Editor's note: LZ Granderson is a senior writer and columnist for ESPN The Magazine and ESPN.com, and has contributed to ESPN's Sports Center, Outside the Lines and First Take. He is a 2010 nominee and the 2009 winner of the Gay & Lesbian Alliance Against Defamation (GLAAD) award for online journalism, and a 2010 and 2008 honoree of the National Lesbian and Gay Journalists Association (NLGJA) for column writing.
(CNN) -- I was out roaming the streets of east London with a group of friends back in 2007 when we stumbled across this sweaty hipster club tucked between an old church and a bank. It wasn't a very large space, holding maybe a couple of hundred people, but what it lacked in size was more than made up in the energy coming from the predominantly white, eclectic crowd on the dance floor.
The music was a continuous flow of everything from '80s house music to current hip hop and I had just enough beers in me to join the raucous crowd in singing the words of each song at the top of my lungs. From Inner City's "Big Fun" to House of Pain's "Jump Around," it seemed with each track, the crowd grew louder and louder.
Then Kanye West's "Gold Digger" came on. For those of you who don't remember the chorus, allow me to refresh your memory:
"Now I ain't sayin' she's a gold digger
But she ain't messin' with no broke niggas"
I've never sobered up so quickly before in my life. There I was, one of maybe a handful of black people in a crowded, dark room with hundreds of drunk white people yelling the N-word.
Now obviously I never felt I was in any real danger. And even as the crowd repeated the word over and over and over again, not once did I think anyone around me meant anything malicious by it.
Still, I became angry ... I just wasn't sure at whom.
I thought, "What is it with white people and that word?"
But then I also had to ask myself, "What is it with black people and that word?"
After all, at least on that night, Kanye was the one who brought it up.
Last week Dr. Laura Schlessinger used the word repeatedly on her radio show in a discussion with a caller. The knee jerk reaction to her rant is to demand she be fired. That was also the response to Don Imus' on-air racial slur back in 2007, and Rush Limbaugh's racially charged comment in 2003, and of course who can forget Jimmy The Greek for sort of getting the ball rolling in 1988.
I believe Schlessinger and the others deserve the repercussions their actions have drawn, but I am frustrated that as a nation we continue to interpret the censure of such people as progress while ignoring some of the uncomfortable truths nestled inside their racist diatribes. It is in dissecting these uncomfortable truths that we get to the actual social progress, not with the cosmetic firings that make us all feel better for a moment.
For example, I know there is a contingent of black people who claim our usage of the N-word is done so affectionately that's why it's OK for us to use it and not whites.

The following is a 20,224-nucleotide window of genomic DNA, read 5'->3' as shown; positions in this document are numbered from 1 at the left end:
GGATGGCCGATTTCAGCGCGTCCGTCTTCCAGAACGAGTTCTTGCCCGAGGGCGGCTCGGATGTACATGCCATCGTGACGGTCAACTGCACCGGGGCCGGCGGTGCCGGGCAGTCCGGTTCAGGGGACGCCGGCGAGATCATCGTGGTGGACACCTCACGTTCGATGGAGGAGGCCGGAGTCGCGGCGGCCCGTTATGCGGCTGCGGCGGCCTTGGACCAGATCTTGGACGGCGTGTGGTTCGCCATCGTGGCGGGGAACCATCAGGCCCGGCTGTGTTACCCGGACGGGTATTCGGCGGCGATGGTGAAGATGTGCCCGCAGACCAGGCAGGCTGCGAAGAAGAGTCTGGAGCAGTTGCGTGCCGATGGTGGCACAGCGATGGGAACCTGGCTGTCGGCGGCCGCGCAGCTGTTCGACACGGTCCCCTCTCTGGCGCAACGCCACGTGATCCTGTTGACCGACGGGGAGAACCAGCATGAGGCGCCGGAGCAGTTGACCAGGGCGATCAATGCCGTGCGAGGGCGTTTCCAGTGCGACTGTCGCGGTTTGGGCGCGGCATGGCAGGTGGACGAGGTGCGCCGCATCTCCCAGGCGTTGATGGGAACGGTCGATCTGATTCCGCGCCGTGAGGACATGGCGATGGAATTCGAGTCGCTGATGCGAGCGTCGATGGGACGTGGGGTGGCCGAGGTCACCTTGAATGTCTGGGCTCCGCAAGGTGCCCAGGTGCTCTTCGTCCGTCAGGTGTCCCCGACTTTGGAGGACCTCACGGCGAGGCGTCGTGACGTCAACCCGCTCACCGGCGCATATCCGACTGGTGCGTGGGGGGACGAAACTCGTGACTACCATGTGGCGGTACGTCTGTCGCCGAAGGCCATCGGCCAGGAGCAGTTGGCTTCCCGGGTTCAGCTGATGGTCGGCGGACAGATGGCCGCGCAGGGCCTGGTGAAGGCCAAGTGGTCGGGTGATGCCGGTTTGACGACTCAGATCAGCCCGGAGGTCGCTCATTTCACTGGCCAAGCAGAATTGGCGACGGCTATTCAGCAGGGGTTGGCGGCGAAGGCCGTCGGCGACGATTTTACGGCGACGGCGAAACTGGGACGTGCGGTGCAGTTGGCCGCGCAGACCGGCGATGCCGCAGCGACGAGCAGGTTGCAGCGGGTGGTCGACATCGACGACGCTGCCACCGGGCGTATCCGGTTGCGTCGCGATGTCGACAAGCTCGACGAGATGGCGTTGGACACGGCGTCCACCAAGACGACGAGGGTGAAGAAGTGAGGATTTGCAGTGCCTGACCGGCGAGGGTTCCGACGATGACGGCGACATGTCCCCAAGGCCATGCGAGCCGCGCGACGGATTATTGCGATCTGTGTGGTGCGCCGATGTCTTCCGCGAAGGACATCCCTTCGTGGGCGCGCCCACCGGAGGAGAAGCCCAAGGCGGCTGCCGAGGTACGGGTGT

I don't believe it's OK for anyone to use the word because of its undeniable link to one of the country's most brutal and disgusting periods. It was a word used to intimidate and belittle. Any attempt to alter its meaning through some warped sense of exclusivity is not only misguided, but disrespectful to the blood of both blacks and whites that was spilled in the name of racial equality.
Yes, between friends it could hold a different connotation. But I would argue there is very little affection in Kanye using the word in a song, and that our continual injection of the word into pop culture is not only hypocritical but unintentionally gives white hipsters in London, Sydney, New York or any other city where a song like "Gold Digger" can be heard, permission to say it.
The substantive question, the one that could lead to a better understanding, isn't who is saying the N-word, but why. Now, if a white person said something like that, they could be labeled a racist. Me? Someone out there is calling me an Uncle Tom right now. And it's this sophomoric labeling that keeps us locked in a hamster wheel.
It's hard for me to believe that Schlessinger's remarks were rooted in a genuine yearning to promote honest dialogue about race --more like a belligerent attempt to shock, likely out of her own frustrations. How could a white person who has been in media as long as she has be ignorant of the ramifications of uttering the N-word on air?
But she was right about one thing: Culturally neither blacks nor whites have the courage to talk honestly across color lines. We still act as if "colorblindness" can be achieved without addressing the nuances of race in a country with a complicated history such as ours.
So, politically we coin euphemisms like "inner city" and "real Americans" as if no one knows what's really being said. We draw lines in the sand on topics such as the N-word and we're quick to assign harsh names to anyone who tries to cross that line, because bullying is much easier than listening.
I know, I know, we have a black president, that's got to mean something, right? Yes, it does. But also keep in mind the nation has also seen a dramatic increase in hate group membership and we have a new political movement with racist organizers woven into the early stages of its fabric since the election of that black president. This language isn't helping.
There is still a lot of work to be done and quite frankly the rebuke of Schlessinger does very little in addressing that work. Just as dismissing Imus, Limbaugh et al has done little. Public gaffes like these need to move beyond reactionary name-calling and firings and toward the kind of conversations that can only happen when we remove the muzzle of fear.
The opinions expressed in this commentary are solely those of LZ Granderson.